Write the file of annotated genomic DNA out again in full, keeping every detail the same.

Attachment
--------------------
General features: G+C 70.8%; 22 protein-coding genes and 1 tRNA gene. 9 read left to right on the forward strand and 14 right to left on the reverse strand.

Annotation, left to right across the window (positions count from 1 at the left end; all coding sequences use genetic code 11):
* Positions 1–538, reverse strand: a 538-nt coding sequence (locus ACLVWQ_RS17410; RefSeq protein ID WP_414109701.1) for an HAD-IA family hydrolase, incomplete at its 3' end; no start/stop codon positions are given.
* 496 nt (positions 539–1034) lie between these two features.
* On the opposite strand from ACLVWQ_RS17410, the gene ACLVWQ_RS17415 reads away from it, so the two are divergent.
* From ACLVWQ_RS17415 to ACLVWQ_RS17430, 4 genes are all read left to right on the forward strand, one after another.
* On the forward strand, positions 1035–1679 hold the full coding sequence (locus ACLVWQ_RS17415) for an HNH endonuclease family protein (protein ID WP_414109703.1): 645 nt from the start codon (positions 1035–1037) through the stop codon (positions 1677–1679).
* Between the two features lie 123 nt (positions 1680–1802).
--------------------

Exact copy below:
General features: G+C 70.8%; 22 protein-coding genes and 1 tRNA gene. 9 read left to right on the forward strand and 14 right to left on the reverse strand.

Annotation, left to right across the window (positions count from 1 at the left end; all coding sequences use genetic code 11):
* Positions 1–538, reverse strand: a 538-nt coding sequence (locus ACLVWQ_RS17410; RefSeq protein ID WP_414109701.1) for an HAD-IA family hydrolase, incomplete at its 3' end; no start/stop codon positions are given.
* 496 nt (positions 539–1034) lie between these two features.
* On the opposite strand from ACLVWQ_RS17410, the gene ACLVWQ_RS17415 reads away from it, so the two are divergent.
* From ACLVWQ_RS17415 to ACLVWQ_RS17430, 4 genes are all read left to right on the forward strand, one after another.
* On the forward strand, positions 1035–1679 hold the full coding sequence (locus ACLVWQ_RS17415) for an HNH endonuclease family protein (protein ID WP_414109703.1): 645 nt from the start codon (positions 1035–1037) through the stop codon (positions 1677–1679).
* Between the two features lie 123 nt (positions 1680–1802).